Updated: December 15, 2021 7:14:28 am
Odisha recently announced it would be investing Rs 650 crore in Rourkela as part of preparations to host the 2023 Hockey World Cup in the state. While a large chunk of this investment will go into constructing sporting venues, a significant amount will also be spent on infrastructure development.
However, historical evidence shows that hosting a major sporting tournament, and the preparations that entail it, don’t always have the desired effect on the host cities. According to Andrew Zimbalist, author of Circus Maximus: The Economic Gamble Behind Hosting the Olympics and the World Cup, it may, in fact, have a detrimental impact. Zimbalist tells indianexpress.com that “as a general proposition, the costs of major sporting events far exceed their benefits,” a notion that is “especially true in developing nations”.
While very few countries that have hosted events like the Commonwealth Games, the Olympics, and the World Cup have seen a direct economic benefit correlated with the tournaments, some point to the intangible gains they elicit. Which is why AK Jain, the former Planning Commissioner for the Delhi Development Authority, says “the value of these events cannot be calculated in terms of profit or loss”. Additionally, there are several factors that determine the success or failure of a sporting event, all of which need to be taken into consideration when planning a tournament or preparing a bid for it.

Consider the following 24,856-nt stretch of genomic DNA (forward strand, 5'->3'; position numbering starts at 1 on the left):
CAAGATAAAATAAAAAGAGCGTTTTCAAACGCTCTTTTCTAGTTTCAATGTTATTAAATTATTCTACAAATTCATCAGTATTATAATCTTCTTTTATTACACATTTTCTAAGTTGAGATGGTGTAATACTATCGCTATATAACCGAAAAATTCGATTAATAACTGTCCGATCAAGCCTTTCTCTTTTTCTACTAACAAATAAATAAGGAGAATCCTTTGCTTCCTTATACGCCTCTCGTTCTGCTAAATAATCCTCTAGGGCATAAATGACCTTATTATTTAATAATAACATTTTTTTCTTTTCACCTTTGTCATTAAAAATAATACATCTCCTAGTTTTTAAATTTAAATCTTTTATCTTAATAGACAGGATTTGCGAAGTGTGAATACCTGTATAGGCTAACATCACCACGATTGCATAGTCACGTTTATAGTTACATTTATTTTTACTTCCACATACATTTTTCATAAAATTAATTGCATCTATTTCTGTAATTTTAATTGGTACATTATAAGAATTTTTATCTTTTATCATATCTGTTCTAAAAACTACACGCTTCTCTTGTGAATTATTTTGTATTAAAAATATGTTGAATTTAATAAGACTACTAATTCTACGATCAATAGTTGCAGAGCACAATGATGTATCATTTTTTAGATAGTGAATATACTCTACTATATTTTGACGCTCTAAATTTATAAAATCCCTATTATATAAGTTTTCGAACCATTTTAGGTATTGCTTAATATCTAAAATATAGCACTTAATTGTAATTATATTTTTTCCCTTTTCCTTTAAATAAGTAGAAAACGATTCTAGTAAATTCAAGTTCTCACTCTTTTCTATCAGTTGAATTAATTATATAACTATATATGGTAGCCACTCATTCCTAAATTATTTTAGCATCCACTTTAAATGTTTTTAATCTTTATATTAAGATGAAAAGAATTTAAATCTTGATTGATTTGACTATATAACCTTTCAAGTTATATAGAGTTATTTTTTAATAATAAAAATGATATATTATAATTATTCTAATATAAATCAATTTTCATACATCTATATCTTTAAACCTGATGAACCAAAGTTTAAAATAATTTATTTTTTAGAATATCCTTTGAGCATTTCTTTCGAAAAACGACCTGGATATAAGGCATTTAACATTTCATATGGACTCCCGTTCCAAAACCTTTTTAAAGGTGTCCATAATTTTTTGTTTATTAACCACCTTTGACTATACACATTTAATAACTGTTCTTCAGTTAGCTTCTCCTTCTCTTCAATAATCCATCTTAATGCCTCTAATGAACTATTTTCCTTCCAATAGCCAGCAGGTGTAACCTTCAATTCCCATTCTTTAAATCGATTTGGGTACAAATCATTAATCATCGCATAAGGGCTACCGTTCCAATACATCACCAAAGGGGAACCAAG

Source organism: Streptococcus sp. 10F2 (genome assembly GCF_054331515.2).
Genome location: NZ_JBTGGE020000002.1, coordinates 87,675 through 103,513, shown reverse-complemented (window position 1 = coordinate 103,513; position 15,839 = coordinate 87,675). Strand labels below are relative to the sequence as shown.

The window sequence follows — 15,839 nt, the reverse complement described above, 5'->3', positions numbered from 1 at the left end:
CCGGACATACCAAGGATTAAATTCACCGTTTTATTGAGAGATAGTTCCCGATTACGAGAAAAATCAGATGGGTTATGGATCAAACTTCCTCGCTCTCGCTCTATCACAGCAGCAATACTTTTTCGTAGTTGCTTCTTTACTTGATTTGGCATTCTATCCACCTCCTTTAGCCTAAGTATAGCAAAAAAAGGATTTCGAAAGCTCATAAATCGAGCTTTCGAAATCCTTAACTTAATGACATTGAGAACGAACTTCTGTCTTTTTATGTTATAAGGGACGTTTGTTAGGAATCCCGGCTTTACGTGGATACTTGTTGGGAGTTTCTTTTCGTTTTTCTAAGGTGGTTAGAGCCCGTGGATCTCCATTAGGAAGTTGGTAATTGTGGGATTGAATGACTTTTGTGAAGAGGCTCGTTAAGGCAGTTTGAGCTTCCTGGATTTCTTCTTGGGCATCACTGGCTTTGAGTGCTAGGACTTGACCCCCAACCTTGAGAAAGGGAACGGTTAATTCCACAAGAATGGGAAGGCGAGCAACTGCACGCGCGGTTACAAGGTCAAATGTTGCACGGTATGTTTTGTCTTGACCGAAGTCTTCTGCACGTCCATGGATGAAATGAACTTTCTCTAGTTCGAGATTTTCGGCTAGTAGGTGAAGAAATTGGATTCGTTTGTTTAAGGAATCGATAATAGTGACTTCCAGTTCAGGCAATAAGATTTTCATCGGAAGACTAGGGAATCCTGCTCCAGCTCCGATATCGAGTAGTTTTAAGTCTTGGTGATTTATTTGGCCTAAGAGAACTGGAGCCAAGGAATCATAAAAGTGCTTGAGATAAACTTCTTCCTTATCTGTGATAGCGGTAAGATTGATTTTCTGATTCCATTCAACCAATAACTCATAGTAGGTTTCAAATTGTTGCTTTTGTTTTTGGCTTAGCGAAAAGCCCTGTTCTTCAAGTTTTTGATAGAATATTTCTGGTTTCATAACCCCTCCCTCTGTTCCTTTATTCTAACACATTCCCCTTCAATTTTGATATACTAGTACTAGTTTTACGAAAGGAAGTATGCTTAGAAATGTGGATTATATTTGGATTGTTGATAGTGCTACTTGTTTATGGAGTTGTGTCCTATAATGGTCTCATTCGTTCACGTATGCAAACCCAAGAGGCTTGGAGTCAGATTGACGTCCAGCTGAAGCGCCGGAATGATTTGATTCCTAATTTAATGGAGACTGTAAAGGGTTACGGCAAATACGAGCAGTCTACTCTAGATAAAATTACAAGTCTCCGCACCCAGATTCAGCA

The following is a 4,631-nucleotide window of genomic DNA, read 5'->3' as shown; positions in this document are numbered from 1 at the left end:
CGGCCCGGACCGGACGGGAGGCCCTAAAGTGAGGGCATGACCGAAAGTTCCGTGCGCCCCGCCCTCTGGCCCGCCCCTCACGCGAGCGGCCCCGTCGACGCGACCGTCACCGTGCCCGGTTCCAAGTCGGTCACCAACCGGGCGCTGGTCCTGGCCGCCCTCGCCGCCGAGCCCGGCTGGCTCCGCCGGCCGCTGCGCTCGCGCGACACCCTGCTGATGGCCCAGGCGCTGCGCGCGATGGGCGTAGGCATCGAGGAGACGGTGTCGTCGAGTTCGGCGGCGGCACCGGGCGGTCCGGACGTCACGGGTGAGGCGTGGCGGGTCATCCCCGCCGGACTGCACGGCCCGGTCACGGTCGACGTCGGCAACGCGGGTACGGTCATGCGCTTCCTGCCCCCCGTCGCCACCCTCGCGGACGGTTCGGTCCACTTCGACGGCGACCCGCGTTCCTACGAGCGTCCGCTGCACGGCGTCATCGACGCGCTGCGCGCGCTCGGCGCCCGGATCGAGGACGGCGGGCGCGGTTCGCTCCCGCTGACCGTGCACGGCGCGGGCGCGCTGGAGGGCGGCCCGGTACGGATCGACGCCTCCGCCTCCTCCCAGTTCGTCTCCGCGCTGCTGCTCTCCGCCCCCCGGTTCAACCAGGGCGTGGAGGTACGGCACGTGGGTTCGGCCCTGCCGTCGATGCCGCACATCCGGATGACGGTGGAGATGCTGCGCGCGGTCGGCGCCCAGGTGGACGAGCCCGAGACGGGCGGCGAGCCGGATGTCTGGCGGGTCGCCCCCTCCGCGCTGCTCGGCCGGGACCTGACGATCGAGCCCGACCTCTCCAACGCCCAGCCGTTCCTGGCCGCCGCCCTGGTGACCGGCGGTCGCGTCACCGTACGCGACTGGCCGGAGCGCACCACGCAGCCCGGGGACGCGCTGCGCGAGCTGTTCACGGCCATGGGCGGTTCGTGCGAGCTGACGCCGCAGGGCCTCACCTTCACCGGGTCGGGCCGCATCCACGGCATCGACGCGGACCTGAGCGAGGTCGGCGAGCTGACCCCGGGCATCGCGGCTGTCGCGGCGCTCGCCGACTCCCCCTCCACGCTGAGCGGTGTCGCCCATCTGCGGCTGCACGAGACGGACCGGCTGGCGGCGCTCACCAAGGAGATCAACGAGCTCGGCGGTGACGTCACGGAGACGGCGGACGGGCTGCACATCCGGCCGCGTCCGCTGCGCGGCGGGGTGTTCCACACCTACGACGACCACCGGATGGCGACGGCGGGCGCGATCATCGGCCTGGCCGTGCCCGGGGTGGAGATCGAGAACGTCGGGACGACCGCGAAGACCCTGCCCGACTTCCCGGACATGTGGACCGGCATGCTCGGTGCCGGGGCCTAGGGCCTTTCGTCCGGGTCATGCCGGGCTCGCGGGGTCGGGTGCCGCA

How is the money spent?
In a research paper titled Going for Gold, sports economists Robert A. Baade and Victor A. Matheson detail the various financial outlays that hosts incur during tournaments. The first, they state, involves the general infrastructure required to accommodate the onslaught of athletes and tourists that descend upon the host city. The Olympics require host cities to have a minimum of 40,000 hotel rooms available to spectators and the construction of an Olympic Village capable of hosting 15,000 athletes. During the Olympics in Rio, the city, already a popular tourist destination, required the construction of over 15,000 new hotel rooms. Many of those facilities cease to be in demand after the event concludes. Following the 1994 Winter Olympics in Lillehammer, Norway, 40 percent of the town’s full-service hotels went bankrupt.
Baade and Matheson also note that tournaments require spending on specialised sporting infrastructure, with Zimbalist estimating that the Olympics require approximately 1,800 acres of land for sporting facilities alone. According to him, “these sort of investments are not conducive to economic development” as after the tournament, they are often unused and cities, in turn, are left with massive maintenance bills for decades to come.
Once the facilities are constructed, the hosts also need to account for operational costs, the chief of which is related to security. Zimbalist notes that major sporting events have increasingly become targets of terrorist attacks or other forms of violence and as a result, security costs often exceed USD 1 billion per event. This phenomenon is especially true in the post-9/11 era.